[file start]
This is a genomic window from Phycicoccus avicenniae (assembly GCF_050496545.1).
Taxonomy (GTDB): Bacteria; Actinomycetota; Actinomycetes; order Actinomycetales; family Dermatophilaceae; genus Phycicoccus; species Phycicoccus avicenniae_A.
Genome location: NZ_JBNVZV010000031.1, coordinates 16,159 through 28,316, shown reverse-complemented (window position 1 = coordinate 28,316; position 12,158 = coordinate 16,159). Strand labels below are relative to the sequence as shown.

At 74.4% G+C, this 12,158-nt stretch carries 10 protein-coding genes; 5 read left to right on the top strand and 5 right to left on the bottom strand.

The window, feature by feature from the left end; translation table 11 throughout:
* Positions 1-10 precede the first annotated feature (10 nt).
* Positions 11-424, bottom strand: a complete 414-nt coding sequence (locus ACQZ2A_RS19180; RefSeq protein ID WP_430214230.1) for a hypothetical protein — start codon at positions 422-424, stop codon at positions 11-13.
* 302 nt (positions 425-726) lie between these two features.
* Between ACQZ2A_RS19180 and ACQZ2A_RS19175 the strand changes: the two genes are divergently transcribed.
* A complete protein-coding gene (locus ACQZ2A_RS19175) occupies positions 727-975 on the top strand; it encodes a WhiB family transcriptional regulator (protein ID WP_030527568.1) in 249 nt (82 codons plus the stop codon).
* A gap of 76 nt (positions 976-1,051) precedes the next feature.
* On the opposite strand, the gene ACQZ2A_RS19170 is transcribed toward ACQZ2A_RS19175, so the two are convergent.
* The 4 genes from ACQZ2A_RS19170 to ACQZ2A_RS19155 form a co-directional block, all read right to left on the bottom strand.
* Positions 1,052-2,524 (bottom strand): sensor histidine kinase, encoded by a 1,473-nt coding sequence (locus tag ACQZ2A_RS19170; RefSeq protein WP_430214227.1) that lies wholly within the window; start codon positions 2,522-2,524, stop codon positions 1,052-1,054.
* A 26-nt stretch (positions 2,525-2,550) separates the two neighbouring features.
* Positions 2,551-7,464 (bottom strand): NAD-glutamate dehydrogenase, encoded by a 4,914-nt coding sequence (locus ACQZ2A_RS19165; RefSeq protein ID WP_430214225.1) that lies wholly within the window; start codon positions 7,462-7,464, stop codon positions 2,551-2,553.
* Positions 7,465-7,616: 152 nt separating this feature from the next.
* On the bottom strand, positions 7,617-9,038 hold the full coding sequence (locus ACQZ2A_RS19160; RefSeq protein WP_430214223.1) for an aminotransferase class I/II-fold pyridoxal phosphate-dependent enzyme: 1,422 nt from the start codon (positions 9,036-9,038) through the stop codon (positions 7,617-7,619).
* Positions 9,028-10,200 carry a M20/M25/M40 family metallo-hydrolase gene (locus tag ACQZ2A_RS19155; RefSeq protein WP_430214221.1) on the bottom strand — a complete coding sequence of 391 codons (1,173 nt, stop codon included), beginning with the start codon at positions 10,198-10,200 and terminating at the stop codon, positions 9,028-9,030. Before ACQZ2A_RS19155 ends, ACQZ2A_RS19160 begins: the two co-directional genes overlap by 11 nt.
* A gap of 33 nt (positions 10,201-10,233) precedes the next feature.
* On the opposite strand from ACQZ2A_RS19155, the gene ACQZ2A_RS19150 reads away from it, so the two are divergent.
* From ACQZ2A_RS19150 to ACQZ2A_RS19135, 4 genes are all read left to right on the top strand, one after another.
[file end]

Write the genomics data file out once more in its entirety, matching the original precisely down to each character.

This is a genomic window from Phycicoccus avicenniae (assembly GCF_050496545.1).
Taxonomy (GTDB): Bacteria; Actinomycetota; Actinomycetes; order Actinomycetales; family Dermatophilaceae; genus Phycicoccus; species Phycicoccus avicenniae_A.
Genome location: NZ_JBNVZV010000031.1, coordinates 16,159 through 28,316, shown reverse-complemented (window position 1 = coordinate 28,316; position 12,158 = coordinate 16,159). Strand labels below are relative to the sequence as shown.

At 74.4% G+C, this 12,158-nt stretch carries 10 protein-coding genes; 5 read left to right on the top strand and 5 right to left on the bottom strand.

The window, feature by feature from the left end; translation table 11 throughout:
* Positions 1-10 precede the first annotated feature (10 nt).
* Positions 11-424, bottom strand: a complete 414-nt coding sequence (locus ACQZ2A_RS19180; RefSeq protein ID WP_430214230.1) for a hypothetical protein — start codon at positions 422-424, stop codon at positions 11-13.
* 302 nt (positions 425-726) lie between these two features.
* Between ACQZ2A_RS19180 and ACQZ2A_RS19175 the strand changes: the two genes are divergently transcribed.
* A complete protein-coding gene (locus ACQZ2A_RS19175) occupies positions 727-975 on the top strand; it encodes a WhiB family transcriptional regulator (protein ID WP_030527568.1) in 249 nt (82 codons plus the stop codon).
* A gap of 76 nt (positions 976-1,051) precedes the next feature.
* On the opposite strand, the gene ACQZ2A_RS19170 is transcribed toward ACQZ2A_RS19175, so the two are convergent.
* The 4 genes from ACQZ2A_RS19170 to ACQZ2A_RS19155 form a co-directional block, all read right to left on the bottom strand.
* Positions 1,052-2,524 (bottom strand): sensor histidine kinase, encoded by a 1,473-nt coding sequence (locus tag ACQZ2A_RS19170; RefSeq protein WP_430214227.1) that lies wholly within the window; start codon positions 2,522-2,524, stop codon positions 1,052-1,054.
* A 26-nt stretch (positions 2,525-2,550) separates the two neighbouring features.
* Positions 2,551-7,464 (bottom strand): NAD-glutamate dehydrogenase, encoded by a 4,914-nt coding sequence (locus ACQZ2A_RS19165; RefSeq protein ID WP_430214225.1) that lies wholly within the window; start codon positions 7,462-7,464, stop codon positions 2,551-2,553.
* Positions 7,465-7,616: 152 nt separating this feature from the next.
* On the bottom strand, positions 7,617-9,038 hold the full coding sequence (locus ACQZ2A_RS19160; RefSeq protein WP_430214223.1) for an aminotransferase class I/II-fold pyridoxal phosphate-dependent enzyme: 1,422 nt from the start codon (positions 9,036-9,038) through the stop codon (positions 7,617-7,619).
* Positions 9,028-10,200 carry a M20/M25/M40 family metallo-hydrolase gene (locus tag ACQZ2A_RS19155; RefSeq protein WP_430214221.1) on the bottom strand — a complete coding sequence of 391 codons (1,173 nt, stop codon included), beginning with the start codon at positions 10,198-10,200 and terminating at the stop codon, positions 9,028-9,030. Before ACQZ2A_RS19155 ends, ACQZ2A_RS19160 begins: the two co-directional genes overlap by 11 nt.
* A gap of 33 nt (positions 10,201-10,233) precedes the next feature.
* On the opposite strand from ACQZ2A_RS19155, the gene ACQZ2A_RS19150 reads away from it, so the two are divergent.
* From ACQZ2A_RS19150 to ACQZ2A_RS19135, 4 genes are all read left to right on the top strand, one after another.